Do you eat Swai Fish? Reasons you should stop

Are you a fan of Swai fish? You might want to reconsider. Discover the reasons why you should stop eating this controversial fish in this article.

Do you eat Swai Fish? Reasons you should stop
Wiki 360 | Do you eat Swai Fish? Reasons you should stop immediately

Swai fish has increasingly captured the hearts and palates of seafood enthusiasts, owing to its delicate flavor profile and wallet-friendly price point. Nonetheless, a few critical considerations might prompt you to reconsider incorporating this piscine delight into your culinary repertoire. Ranging from matters of environmental stewardship to possible health implications, let's delve into the essential factors surrounding Swai fish consumption.

You can greatly improve your health by eating specific kinds of wild-caught fish. Some seafood choices are good sources of protein for building muscle, and some even offer significant amounts of omega-3 fatty acids. But since fish is frequently expensive, people frequently choose less expensive options, like swai fish.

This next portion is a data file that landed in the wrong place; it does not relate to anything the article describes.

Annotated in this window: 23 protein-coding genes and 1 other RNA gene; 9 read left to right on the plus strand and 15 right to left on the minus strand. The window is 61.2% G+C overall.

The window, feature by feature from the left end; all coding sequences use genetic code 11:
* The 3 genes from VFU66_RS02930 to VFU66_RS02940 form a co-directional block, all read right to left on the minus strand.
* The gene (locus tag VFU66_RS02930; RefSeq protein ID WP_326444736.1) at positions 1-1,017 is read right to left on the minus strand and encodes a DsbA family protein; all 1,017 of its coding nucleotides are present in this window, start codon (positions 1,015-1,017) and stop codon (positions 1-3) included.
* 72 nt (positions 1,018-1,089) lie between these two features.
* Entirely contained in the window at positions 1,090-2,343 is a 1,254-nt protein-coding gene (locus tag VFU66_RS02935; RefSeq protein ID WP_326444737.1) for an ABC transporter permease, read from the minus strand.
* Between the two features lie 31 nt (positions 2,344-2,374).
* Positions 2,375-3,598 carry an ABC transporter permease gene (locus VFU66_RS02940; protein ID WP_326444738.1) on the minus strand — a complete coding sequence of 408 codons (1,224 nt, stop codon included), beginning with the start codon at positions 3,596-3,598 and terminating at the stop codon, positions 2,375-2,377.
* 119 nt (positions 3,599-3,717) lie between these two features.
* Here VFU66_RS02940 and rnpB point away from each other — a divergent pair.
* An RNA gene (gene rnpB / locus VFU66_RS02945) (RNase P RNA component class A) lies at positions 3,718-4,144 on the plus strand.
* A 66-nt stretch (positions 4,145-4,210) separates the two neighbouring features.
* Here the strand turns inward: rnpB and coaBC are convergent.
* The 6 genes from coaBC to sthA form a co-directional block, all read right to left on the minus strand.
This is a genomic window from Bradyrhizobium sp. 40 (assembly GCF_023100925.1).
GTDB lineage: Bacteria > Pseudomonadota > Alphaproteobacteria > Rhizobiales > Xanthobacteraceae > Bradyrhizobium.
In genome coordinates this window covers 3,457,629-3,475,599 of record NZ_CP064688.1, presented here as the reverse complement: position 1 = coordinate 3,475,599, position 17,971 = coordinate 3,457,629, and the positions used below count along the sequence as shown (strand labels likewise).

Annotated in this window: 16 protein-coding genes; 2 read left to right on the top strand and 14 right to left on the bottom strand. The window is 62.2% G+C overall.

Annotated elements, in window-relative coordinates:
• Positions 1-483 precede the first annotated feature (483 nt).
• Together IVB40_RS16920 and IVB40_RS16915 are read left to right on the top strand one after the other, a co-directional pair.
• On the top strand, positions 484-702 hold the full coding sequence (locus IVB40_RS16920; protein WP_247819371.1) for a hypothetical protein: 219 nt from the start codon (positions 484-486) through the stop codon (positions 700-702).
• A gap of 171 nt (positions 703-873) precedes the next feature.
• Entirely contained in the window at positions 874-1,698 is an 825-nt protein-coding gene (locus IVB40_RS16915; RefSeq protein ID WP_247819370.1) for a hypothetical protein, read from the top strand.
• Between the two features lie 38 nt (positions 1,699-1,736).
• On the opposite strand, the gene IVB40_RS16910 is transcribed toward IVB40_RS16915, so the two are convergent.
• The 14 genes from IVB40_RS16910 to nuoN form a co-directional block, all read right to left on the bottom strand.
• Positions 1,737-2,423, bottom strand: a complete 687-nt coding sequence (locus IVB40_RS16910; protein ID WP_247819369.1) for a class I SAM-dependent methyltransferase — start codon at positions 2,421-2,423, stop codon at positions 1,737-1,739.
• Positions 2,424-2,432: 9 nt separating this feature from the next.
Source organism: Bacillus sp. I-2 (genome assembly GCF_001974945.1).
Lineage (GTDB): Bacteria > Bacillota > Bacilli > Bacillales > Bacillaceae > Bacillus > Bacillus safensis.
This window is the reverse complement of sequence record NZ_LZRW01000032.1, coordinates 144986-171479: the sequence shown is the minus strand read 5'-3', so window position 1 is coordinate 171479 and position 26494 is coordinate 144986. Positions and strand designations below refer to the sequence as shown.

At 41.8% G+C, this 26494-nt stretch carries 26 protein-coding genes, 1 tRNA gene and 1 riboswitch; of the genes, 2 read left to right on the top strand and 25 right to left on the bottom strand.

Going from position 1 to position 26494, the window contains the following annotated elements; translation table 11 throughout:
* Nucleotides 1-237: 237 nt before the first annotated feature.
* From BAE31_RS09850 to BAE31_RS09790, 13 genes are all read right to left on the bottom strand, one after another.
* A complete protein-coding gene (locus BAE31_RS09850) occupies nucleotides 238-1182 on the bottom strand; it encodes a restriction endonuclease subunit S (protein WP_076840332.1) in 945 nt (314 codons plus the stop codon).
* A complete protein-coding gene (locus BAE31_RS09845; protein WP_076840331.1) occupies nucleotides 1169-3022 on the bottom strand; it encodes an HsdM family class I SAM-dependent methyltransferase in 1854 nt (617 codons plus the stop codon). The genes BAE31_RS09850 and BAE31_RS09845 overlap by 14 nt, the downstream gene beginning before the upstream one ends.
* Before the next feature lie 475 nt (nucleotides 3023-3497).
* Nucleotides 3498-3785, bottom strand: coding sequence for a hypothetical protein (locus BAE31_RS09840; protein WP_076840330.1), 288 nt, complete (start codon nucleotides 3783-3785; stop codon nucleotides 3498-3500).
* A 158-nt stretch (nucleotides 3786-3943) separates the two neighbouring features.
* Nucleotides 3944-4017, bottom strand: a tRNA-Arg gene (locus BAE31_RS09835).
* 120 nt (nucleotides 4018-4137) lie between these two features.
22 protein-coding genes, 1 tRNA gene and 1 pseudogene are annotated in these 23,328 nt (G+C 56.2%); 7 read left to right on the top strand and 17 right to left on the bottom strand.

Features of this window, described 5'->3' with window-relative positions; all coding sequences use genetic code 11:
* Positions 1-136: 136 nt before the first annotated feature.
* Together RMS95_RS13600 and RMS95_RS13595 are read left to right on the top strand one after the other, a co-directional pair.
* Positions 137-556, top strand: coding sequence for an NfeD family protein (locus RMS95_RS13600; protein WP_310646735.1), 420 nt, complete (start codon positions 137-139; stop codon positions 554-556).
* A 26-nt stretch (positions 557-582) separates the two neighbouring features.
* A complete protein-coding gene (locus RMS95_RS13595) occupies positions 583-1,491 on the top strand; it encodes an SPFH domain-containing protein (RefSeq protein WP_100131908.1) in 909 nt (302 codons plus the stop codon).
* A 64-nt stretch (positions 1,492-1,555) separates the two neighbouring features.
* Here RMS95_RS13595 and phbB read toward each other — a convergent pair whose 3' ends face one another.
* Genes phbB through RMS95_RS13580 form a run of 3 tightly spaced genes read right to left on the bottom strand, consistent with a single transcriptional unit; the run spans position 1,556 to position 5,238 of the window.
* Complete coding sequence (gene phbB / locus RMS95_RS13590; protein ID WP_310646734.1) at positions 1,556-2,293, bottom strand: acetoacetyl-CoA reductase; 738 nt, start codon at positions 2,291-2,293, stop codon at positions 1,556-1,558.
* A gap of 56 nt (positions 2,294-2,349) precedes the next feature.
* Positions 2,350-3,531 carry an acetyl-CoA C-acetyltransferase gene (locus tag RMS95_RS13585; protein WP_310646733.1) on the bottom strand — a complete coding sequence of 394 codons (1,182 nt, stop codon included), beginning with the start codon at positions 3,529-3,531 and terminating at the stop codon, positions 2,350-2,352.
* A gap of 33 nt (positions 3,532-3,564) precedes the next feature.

Due to its reduced price, swai fish attracts a lot of customers, including food distributors, however there are serious issues with this species that you need to be aware of. Swai fish only costs about $2 per pound, but when you consider what it might be doing to your health, the price is significantly higher.

Aside from that, would you know that a lot of the time, when you pay top price for catfish, grouper, flounder, and sole, you are actually eating swai that has been factory farmed?

You might want to choose your fish more carefully in the future after reading about the several farming and health concerns associated with swai.

What is a Swai fish?